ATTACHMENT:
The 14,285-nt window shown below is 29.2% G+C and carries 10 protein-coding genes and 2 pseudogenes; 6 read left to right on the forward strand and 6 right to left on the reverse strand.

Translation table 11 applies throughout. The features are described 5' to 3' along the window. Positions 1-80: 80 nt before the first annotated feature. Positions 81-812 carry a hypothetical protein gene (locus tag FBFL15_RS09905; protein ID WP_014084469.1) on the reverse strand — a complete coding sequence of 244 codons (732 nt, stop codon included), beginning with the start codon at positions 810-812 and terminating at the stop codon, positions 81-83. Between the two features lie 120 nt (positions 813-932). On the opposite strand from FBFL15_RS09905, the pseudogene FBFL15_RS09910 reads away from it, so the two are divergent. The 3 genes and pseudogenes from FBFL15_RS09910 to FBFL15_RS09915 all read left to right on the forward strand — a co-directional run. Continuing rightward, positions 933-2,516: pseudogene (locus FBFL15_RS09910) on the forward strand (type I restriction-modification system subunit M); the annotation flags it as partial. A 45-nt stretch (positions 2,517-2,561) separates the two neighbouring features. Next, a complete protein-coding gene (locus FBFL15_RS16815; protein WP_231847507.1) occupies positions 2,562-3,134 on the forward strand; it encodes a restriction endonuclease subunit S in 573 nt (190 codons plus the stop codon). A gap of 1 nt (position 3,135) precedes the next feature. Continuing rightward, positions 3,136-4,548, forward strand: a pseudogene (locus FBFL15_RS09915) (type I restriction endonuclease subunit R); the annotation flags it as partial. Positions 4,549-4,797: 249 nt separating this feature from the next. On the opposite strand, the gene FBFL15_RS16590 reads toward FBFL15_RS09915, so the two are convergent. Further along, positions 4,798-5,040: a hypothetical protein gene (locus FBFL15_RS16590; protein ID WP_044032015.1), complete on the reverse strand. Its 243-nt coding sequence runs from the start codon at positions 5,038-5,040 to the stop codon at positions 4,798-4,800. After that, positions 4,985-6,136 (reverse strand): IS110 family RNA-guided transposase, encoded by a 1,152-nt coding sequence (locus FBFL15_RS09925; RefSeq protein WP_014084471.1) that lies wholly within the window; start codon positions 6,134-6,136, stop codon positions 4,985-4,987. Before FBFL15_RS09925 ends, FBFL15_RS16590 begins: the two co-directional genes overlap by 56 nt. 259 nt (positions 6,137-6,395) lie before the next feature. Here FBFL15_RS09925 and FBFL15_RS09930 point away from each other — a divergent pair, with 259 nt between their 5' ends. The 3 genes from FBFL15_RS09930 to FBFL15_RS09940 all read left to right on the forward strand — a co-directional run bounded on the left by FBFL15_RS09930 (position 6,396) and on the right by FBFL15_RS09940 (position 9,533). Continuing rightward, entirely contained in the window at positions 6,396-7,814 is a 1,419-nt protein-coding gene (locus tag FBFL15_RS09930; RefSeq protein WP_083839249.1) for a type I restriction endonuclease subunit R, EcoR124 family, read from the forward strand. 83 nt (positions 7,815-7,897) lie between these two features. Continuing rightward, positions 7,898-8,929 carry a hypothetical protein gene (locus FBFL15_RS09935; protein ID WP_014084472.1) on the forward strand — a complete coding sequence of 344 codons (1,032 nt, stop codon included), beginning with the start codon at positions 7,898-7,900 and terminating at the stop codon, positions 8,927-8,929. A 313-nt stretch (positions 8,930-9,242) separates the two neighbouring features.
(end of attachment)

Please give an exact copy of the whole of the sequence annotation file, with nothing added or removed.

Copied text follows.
The 14,285-nt window shown below is 29.2% G+C and carries 10 protein-coding genes and 2 pseudogenes; 6 read left to right on the forward strand and 6 right to left on the reverse strand.

Translation table 11 applies throughout. The features are described 5' to 3' along the window. Positions 1-80: 80 nt before the first annotated feature. Positions 81-812 carry a hypothetical protein gene (locus tag FBFL15_RS09905; protein ID WP_014084469.1) on the reverse strand — a complete coding sequence of 244 codons (732 nt, stop codon included), beginning with the start codon at positions 810-812 and terminating at the stop codon, positions 81-83. Between the two features lie 120 nt (positions 813-932). On the opposite strand from FBFL15_RS09905, the pseudogene FBFL15_RS09910 reads away from it, so the two are divergent. The 3 genes and pseudogenes from FBFL15_RS09910 to FBFL15_RS09915 all read left to right on the forward strand — a co-directional run. Continuing rightward, positions 933-2,516: pseudogene (locus FBFL15_RS09910) on the forward strand (type I restriction-modification system subunit M); the annotation flags it as partial. A 45-nt stretch (positions 2,517-2,561) separates the two neighbouring features. Next, a complete protein-coding gene (locus FBFL15_RS16815; protein WP_231847507.1) occupies positions 2,562-3,134 on the forward strand; it encodes a restriction endonuclease subunit S in 573 nt (190 codons plus the stop codon). A gap of 1 nt (position 3,135) precedes the next feature. Continuing rightward, positions 3,136-4,548, forward strand: a pseudogene (locus FBFL15_RS09915) (type I restriction endonuclease subunit R); the annotation flags it as partial. Positions 4,549-4,797: 249 nt separating this feature from the next. On the opposite strand, the gene FBFL15_RS16590 reads toward FBFL15_RS09915, so the two are convergent. Further along, positions 4,798-5,040: a hypothetical protein gene (locus FBFL15_RS16590; protein ID WP_044032015.1), complete on the reverse strand. Its 243-nt coding sequence runs from the start codon at positions 5,038-5,040 to the stop codon at positions 4,798-4,800. After that, positions 4,985-6,136 (reverse strand): IS110 family RNA-guided transposase, encoded by a 1,152-nt coding sequence (locus FBFL15_RS09925; RefSeq protein WP_014084471.1) that lies wholly within the window; start codon positions 6,134-6,136, stop codon positions 4,985-4,987. Before FBFL15_RS09925 ends, FBFL15_RS16590 begins: the two co-directional genes overlap by 56 nt. 259 nt (positions 6,137-6,395) lie before the next feature. Here FBFL15_RS09925 and FBFL15_RS09930 point away from each other — a divergent pair, with 259 nt between their 5' ends. The 3 genes from FBFL15_RS09930 to FBFL15_RS09940 all read left to right on the forward strand — a co-directional run bounded on the left by FBFL15_RS09930 (position 6,396) and on the right by FBFL15_RS09940 (position 9,533). Continuing rightward, entirely contained in the window at positions 6,396-7,814 is a 1,419-nt protein-coding gene (locus tag FBFL15_RS09930; RefSeq protein WP_083839249.1) for a type I restriction endonuclease subunit R, EcoR124 family, read from the forward strand. 83 nt (positions 7,815-7,897) lie between these two features. Continuing rightward, positions 7,898-8,929 carry a hypothetical protein gene (locus FBFL15_RS09935; protein ID WP_014084472.1) on the forward strand — a complete coding sequence of 344 codons (1,032 nt, stop codon included), beginning with the start codon at positions 7,898-7,900 and terminating at the stop codon, positions 8,927-8,929. A 313-nt stretch (positions 8,930-9,242) separates the two neighbouring features.